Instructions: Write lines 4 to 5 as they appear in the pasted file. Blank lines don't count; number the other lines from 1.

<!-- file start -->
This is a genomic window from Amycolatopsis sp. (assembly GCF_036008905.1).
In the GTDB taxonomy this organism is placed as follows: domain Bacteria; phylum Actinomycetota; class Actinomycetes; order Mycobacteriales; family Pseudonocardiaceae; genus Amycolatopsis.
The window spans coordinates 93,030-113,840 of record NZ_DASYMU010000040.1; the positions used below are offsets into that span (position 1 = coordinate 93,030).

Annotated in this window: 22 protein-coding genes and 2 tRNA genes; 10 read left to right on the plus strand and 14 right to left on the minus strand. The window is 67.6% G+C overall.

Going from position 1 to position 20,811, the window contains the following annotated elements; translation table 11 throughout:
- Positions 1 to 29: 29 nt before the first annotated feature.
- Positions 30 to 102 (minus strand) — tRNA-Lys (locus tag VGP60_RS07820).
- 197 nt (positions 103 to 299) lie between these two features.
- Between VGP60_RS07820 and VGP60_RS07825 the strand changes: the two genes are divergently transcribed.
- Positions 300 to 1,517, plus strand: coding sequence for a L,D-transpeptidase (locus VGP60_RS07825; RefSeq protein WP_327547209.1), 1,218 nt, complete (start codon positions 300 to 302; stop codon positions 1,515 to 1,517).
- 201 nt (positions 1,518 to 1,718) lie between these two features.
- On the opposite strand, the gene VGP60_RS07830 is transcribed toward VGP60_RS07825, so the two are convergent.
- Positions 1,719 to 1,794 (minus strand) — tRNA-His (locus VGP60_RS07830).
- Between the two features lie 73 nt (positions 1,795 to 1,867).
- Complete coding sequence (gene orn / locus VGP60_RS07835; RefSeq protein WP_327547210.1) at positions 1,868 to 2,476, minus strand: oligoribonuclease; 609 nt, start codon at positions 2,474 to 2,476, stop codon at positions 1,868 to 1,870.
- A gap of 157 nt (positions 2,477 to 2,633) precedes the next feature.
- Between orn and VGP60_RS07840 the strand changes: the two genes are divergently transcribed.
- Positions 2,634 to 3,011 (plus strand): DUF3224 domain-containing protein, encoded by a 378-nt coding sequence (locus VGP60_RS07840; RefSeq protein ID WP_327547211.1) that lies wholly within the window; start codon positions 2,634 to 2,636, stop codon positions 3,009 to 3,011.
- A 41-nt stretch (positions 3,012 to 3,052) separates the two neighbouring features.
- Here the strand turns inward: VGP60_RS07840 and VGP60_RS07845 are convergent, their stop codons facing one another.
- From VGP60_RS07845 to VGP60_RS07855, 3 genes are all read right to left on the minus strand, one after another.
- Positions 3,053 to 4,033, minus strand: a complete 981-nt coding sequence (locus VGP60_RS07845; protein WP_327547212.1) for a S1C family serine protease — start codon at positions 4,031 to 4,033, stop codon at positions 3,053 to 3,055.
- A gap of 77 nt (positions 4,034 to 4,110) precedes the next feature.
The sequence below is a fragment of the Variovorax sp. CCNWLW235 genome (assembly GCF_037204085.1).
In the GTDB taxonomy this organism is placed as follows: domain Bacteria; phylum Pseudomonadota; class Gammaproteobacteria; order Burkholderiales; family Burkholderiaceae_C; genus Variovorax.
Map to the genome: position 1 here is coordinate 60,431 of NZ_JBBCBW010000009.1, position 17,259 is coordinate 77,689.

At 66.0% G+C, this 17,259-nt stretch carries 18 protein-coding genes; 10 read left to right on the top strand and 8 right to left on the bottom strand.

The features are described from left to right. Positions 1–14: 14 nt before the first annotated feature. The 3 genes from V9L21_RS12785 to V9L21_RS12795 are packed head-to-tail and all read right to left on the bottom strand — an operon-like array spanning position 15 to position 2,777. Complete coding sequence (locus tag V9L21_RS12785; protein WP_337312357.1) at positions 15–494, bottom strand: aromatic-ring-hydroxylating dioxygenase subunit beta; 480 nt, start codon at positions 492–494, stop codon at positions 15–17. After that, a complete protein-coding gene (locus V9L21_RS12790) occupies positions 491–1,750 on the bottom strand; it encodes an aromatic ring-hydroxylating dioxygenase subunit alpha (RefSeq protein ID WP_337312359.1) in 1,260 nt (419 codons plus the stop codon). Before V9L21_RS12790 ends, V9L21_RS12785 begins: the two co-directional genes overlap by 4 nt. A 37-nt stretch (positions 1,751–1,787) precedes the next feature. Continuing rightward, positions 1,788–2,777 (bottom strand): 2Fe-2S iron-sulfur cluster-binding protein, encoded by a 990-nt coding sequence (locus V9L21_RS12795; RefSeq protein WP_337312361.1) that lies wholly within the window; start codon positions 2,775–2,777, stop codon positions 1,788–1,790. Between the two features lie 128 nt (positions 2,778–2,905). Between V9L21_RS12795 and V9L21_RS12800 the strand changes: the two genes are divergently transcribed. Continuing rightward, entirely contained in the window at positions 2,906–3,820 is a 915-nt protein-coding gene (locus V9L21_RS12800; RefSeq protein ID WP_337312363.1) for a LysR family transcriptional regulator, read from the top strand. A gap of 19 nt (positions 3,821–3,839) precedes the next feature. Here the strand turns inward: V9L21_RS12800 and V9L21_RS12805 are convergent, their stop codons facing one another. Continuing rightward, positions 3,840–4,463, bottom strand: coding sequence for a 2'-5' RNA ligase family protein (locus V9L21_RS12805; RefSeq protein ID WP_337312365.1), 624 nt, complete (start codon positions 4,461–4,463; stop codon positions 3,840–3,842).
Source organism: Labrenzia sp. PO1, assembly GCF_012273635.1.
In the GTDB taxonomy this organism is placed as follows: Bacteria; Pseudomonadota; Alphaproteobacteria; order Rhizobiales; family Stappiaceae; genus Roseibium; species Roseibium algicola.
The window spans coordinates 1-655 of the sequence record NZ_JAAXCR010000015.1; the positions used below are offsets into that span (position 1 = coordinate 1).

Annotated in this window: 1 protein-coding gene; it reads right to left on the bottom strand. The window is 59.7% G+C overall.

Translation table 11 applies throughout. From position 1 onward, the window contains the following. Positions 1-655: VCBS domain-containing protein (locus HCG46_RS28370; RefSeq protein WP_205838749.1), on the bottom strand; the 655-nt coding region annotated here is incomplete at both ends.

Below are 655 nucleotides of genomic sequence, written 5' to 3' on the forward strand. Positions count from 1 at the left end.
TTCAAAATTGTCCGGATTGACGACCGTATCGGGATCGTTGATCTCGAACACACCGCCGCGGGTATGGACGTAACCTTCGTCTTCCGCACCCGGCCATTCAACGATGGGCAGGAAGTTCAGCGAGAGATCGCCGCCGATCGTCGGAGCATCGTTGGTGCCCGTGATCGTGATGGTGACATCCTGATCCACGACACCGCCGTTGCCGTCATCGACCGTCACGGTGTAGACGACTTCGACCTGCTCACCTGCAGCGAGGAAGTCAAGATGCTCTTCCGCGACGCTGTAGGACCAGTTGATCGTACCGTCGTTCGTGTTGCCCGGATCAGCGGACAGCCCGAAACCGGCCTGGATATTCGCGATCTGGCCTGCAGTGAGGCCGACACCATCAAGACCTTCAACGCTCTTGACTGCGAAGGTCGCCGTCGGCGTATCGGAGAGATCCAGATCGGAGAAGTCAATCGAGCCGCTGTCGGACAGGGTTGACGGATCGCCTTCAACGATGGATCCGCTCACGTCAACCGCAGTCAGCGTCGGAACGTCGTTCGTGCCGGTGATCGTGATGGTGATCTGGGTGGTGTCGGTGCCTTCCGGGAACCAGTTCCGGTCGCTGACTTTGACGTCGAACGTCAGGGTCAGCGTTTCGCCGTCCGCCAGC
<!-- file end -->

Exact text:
Annotated in this window: 22 protein-coding genes and 2 tRNA genes; 10 read left to right on the plus strand and 14 right to left on the minus strand. The window is 67.6% G+C overall.

Going from position 1 to position 20,811, the window contains the following annotated elements; translation table 11 throughout: